In Texas Tradition, Museums That Enshrine the QuirkyRoundup: Pop Culture & the Arts ... Movies, Documentaries and Museum Exhibits
McLEAN, Tex. — No one can remember if the brassiere factory on Kingsley Street here put up barbed wire to keep intruders out. These days, hundreds of strands of barbed wire draw people in.
The old factory building is now home to the Devil’s Rope Museum, a sprawling tribute to the history of barbed wire and fencing tools. It is a wayward cow’s worst nightmare: Bent-corner plate barb, double-plate locked link wire, Bagger’s 1876 barbed single-strand rod and — in the Rare Wire exhibit, protected from the public and overzealous collectors in a glass case — Dodge’s rotating star barb and fixed star on single strand from 1881.
In McLean, a town of about 800 east of Amarillo in the Texas Panhandle, the museum is a bona fide tourist attraction: Anita Seaney, the curator, said it had 6,000 visitors last year....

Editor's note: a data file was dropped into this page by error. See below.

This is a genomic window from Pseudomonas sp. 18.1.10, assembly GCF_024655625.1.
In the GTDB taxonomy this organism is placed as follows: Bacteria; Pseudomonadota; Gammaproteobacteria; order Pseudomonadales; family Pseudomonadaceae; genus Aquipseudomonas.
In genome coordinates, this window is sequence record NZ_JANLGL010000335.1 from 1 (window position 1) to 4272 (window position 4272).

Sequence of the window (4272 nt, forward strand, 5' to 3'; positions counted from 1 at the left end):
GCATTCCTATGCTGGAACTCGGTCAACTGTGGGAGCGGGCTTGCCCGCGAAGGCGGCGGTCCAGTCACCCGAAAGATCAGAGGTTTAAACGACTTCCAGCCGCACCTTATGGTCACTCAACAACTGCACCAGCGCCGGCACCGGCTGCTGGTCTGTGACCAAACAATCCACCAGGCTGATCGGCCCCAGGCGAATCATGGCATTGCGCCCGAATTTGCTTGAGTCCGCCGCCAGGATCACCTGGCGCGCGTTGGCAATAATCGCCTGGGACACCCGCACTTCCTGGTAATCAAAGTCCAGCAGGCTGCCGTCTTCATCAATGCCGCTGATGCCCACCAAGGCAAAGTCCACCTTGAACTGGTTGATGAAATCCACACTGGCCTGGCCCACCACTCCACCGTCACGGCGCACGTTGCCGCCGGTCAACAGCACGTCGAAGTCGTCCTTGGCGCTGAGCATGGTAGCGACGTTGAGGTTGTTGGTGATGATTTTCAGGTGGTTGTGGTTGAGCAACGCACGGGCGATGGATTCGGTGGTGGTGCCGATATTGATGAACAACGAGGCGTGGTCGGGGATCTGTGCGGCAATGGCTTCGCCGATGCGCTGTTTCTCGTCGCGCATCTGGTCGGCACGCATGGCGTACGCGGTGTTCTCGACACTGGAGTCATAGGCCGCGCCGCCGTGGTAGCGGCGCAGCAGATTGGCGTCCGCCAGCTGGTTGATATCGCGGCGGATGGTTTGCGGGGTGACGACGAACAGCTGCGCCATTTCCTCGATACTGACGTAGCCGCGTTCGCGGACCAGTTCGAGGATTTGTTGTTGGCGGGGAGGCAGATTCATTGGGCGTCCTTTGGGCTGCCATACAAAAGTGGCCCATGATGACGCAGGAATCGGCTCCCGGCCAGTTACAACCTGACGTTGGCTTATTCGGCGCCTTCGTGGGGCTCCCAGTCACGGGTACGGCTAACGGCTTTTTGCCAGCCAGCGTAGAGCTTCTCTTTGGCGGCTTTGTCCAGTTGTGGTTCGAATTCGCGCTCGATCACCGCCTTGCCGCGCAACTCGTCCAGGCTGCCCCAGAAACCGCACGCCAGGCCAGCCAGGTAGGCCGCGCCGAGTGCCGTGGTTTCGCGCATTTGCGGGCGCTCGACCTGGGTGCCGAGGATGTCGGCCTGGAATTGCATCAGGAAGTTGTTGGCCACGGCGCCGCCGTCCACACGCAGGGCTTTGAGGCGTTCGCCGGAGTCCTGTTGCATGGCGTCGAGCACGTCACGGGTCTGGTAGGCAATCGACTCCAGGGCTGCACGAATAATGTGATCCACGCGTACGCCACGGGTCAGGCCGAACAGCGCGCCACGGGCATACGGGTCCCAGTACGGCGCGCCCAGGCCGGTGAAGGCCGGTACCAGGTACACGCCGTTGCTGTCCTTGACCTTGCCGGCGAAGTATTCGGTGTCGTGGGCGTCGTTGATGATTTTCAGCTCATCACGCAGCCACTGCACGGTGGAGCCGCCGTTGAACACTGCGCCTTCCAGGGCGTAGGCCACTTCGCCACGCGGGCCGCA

comments powered by Disqus
- VW fires corporate historian who drew attention to wartime ties to Nazis
- Trump Recording Narrows Divide on Sexual Assault
- SUNY professor says Trump win at least 87 percent certain; other polls 'bunk'
- Petition Started to Include Clarence Thomas in National African American Museum
- The Racial Politics of Nat Turner Tours
- Garry Wills says there’s one human test we can use to decide who’s the better candidate: Trump or Clinton
- Get to Know the Semifinalists for the National Book Award
- Steven Runciman — historian, tease and professional enigma — is the subject of a biography
- Historian Eric Foner: Trump is Logical Conclusion of What the GOP Has Been Doing for Decades
- Ken Burns developing 'The Gene' based on Mukherjee's bestseller